While Marie Kondo taught me to let go of a lot, KC Davis helped me to forgive myself, no matter the state of my home. A boon to neurodivergent folks, those struggling with mental health issues, or anyone else who is overwhelmed by life, therapist KC Davis, offers practical, forgiving strategies and care tasks that we can all use. Highly recommended.

What My Bones Know: A Memoir of Healing From Complex Trauma by Stephanie Foo (2022)

A searing, courageous, no-holds-barred memoir of the author’s lived experience of complex PTSD. She also shares her path to recovery.

The Body Keeps The Score: Brain, Mind and Body in the Healing of Trauma by Bessel van der Kolk (2014).

Seminal, comprehensive text on the neurobiology of trauma that is approachable and readable. One of the most frequently recommended books on trauma.

8 Keys to Safe Trauma Recovery: Take-Charge Strategies to Empower Your Healing by Babette Rothschild (2010)

A gentle approach to trauma resolution, emphasizing the importance of choosing strategies that work well for you personally.


9-8-8 Suicide Crisis Helpline

Call or text 9-8-8, from anywhere in Canada, 24/7.

Stand Informed Legal Advice Services

A program of the Community Legal Assistance Society, providing up to 3 hours of free, trauma-informed and confidential advice with a lawyer for any BC resident who was sexually assaulted in BC. You do not need to be low-income to qualify. A lawyer will explain your rights, explain the legal options available to you and connect you with resources, if applicable. If you are unsure of whether you would qualify for this program, please contact the office.

Crime Victims Assistance Program

Funded counselling for victims of crime, immediate family members and witnesses. Call for eligibility.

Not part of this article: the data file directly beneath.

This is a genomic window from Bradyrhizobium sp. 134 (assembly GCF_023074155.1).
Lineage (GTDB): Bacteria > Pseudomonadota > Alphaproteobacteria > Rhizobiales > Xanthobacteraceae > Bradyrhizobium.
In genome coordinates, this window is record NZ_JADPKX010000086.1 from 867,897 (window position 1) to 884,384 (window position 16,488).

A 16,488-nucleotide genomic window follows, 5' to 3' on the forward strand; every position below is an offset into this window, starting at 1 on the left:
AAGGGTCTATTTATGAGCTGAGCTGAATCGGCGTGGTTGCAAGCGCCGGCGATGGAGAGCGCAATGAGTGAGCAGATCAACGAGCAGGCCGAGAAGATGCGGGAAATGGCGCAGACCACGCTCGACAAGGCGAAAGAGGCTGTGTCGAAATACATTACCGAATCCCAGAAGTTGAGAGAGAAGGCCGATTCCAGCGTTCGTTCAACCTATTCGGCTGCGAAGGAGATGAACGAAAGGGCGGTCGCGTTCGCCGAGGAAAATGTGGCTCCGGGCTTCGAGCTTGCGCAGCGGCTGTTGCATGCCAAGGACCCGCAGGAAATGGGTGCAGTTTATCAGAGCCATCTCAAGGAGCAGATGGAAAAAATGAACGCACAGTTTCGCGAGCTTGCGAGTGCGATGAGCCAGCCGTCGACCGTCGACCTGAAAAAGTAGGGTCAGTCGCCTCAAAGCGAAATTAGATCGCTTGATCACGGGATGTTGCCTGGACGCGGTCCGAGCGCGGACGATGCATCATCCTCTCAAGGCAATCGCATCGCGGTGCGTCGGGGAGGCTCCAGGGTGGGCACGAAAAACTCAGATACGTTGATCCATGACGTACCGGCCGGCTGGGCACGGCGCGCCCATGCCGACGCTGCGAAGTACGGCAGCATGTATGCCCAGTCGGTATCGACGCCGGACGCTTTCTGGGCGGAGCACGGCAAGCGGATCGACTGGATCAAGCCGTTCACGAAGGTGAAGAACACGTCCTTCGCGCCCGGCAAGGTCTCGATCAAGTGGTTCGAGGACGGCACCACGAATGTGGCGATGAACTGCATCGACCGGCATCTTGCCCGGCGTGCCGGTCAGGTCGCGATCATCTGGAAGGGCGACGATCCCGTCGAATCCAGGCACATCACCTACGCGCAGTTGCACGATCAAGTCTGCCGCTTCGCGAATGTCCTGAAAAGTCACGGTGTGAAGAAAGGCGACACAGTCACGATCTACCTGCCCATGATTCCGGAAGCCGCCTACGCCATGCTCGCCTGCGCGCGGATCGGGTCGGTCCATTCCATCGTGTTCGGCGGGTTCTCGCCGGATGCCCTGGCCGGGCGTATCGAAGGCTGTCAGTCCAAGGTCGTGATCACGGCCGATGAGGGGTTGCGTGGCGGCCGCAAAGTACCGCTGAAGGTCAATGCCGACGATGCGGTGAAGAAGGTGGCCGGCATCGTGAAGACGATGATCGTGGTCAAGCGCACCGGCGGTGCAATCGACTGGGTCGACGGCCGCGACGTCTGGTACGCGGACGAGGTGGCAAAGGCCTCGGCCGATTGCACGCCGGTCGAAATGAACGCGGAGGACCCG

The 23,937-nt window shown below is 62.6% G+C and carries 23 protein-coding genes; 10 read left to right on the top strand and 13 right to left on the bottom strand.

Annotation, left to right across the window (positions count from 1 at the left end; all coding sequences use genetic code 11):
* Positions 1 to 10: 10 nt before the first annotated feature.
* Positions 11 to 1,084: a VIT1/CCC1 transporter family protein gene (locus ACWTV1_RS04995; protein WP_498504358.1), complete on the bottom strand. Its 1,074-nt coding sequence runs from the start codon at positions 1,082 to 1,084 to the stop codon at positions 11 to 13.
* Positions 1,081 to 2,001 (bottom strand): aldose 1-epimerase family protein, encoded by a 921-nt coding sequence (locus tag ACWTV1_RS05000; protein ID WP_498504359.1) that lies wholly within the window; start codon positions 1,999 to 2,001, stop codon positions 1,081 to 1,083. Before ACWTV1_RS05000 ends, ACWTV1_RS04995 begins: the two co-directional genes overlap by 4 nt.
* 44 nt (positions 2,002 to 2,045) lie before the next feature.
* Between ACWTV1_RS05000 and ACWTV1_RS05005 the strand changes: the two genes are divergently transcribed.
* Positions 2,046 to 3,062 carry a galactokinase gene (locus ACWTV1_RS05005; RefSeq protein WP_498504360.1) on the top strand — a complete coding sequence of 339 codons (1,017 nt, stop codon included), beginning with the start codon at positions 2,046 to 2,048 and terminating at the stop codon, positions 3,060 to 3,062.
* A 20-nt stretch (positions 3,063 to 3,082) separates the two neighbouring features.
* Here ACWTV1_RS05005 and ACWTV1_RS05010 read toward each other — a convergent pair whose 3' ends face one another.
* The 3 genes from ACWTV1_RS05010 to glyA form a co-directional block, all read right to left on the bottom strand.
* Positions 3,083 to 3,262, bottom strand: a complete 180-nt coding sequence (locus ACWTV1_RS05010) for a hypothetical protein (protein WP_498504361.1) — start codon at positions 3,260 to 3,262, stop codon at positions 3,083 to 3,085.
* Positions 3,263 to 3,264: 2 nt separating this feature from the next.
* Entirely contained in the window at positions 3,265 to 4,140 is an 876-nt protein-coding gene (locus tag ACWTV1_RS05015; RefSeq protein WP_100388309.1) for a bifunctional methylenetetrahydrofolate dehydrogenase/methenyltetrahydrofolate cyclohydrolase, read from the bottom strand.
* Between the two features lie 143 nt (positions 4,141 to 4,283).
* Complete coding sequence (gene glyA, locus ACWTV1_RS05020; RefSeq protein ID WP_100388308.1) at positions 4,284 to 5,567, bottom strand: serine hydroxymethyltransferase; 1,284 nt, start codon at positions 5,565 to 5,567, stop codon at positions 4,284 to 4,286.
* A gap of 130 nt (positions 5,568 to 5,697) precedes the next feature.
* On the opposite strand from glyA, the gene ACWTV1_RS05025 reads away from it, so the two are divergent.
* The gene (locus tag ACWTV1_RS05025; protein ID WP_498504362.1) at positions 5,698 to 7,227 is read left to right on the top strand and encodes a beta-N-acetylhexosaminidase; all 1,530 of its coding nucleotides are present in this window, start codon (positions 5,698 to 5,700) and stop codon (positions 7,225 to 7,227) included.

Trauma-informed counselling and services for refugees. Individual and group support.

Crime Victims Assistance Program

Assists victims, immediate family members and some witnesses in coping with the effects of violent crime by providing qualifying individuals with financial benefits to help offset financial losses and assist in recovery.

Reduced-Cost Counselling [PDF]

A resource list of lower-cost professional counselling options in Vancouver. Corrections and suggestions welcome.

BC Society for Male Survivors of Sexual Abuse

Individual and group counselling on a sliding scale.

Specialized Counselling & Trauma Services – Family Services of Greater Vancouver


Professional counselling for women, children, survivors of incest/trauma/sexual abuse, pregnant women with a trauma history and those experiencing family violence.

Canadian Mental Health Association

National organization promoting mental health for all.

Vancouver Access and Assessment Centre (AAC)

604-675-3700 – Joseph and Rosalie Segal Centre, Vancouver Hospital, Level 1, East Entrance

7 days a week: 7:30am-11pm. Phone, walk-in and outreach support for urgent, non life-threatening mental health and addictions issues. Response times vary. Serves residents of Vancouver.

Here to Help

BC-based website offering comprehensive information on a wealth of mental health conditions and addictions concerns.